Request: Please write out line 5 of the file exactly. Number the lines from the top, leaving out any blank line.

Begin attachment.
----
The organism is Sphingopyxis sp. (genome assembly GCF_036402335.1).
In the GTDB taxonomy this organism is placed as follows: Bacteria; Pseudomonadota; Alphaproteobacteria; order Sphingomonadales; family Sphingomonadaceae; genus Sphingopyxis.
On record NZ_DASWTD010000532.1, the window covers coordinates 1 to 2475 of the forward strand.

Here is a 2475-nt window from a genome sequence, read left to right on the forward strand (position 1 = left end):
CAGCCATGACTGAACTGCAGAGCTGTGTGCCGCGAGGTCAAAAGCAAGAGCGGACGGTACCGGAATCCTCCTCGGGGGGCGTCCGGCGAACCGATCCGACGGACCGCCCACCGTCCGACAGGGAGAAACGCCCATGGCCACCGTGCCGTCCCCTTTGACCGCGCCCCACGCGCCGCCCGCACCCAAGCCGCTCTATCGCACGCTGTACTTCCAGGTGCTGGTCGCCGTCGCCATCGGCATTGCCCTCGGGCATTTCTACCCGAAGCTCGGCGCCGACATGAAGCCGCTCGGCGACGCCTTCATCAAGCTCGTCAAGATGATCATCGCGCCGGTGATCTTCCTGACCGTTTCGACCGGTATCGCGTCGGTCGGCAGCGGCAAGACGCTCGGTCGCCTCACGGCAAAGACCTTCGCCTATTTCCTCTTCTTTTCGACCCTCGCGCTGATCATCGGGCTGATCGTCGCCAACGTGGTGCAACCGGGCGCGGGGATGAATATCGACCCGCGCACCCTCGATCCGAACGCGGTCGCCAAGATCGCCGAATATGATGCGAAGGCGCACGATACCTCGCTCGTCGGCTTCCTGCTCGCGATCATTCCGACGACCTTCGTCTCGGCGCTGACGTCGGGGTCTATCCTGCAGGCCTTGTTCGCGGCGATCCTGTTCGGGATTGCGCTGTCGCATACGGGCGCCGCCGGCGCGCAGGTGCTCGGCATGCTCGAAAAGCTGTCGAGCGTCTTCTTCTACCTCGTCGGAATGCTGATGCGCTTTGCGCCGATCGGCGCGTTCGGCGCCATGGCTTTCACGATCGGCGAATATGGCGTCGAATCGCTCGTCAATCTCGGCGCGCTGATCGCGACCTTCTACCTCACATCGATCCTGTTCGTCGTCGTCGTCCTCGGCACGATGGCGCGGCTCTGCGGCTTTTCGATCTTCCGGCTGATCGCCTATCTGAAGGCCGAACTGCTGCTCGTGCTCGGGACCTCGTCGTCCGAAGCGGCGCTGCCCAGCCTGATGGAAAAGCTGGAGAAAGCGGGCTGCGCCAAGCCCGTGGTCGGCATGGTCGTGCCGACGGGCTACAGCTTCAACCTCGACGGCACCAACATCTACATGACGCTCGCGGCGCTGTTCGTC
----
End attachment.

CAGCCATGACTGAACTGCAGAGCTGTGTGCCGCGAGGTCAAAAGCAAGAGCGGACGGTACCGGAATCCTCCTCGGGGGGCGTCCGGCGAACCGATCCGACGGACCGCCCACCGTCCGACAGGGAGAAACGCCCATGGCCACCGTGCCGTCCCCTTTGACCGCGCCCCACGCGCCGCCCGCACCCAAGCCGCTCTATCGCACGCTGTACTTCCAGGTGCTGGTCGCCGTCGCCATCGGCATTGCCCTCGGGCATTTCTACCCGAAGCTCGGCGCCGACATGAAGCCGCTCGGCGACGCCTTCATCAAGCTCGTCAAGATGATCATCGCGCCGGTGATCTTCCTGACCGTTTCGACCGGTATCGCGTCGGTCGGCAGCGGCAAGACGCTCGGTCGCCTCACGGCAAAGACCTTCGCCTATTTCCTCTTCTTTTCGACCCTCGCGCTGATCATCGGGCTGATCGTCGCCAACGTGGTGCAACCGGGCGCGGGGATGAATATCGACCCGCGCACCCTCGATCCGAACGCGGTCGCCAAGATCGCCGAATATGATGCGAAGGCGCACGATACCTCGCTCGTCGGCTTCCTGCTCGCGATCATTCCGACGACCTTCGTCTCGGCGCTGACGTCGGGGTCTATCCTGCAGGCCTTGTTCGCGGCGATCCTGTTCGGGATTGCGCTGTCGCATACGGGCGCCGCCGGCGCGCAGGTGCTCGGCATGCTCGAAAAGCTGTCGAGCGTCTTCTTCTACCTCGTCGGAATGCTGATGCGCTTTGCGCCGATCGGCGCGTTCGGCGCCATGGCTTTCACGATCGGCGAATATGGCGTCGAATCGCTCGTCAATCTCGGCGCGCTGATCGCGACCTTCTACCTCACATCGATCCTGTTCGTCGTCGTCGTCCTCGGCACGATGGCGCGGCTCTGCGGCTTTTCGATCTTCCGGCTGATCGCCTATCTGAAGGCCGAACTGCTGCTCGTGCTCGGGACCTCGTCGTCCGAAGCGGCGCTGCCCAGCCTGATGGAAAAGCTGGAGAAAGCGGGCTGCGCCAAGCCCGTGGTCGGCATGGTCGTGCCGACGGGCTACAGCTTCAACCTCGACGGCACCAACATCTACATGACGCTCGCGGCGCTGTTCGTC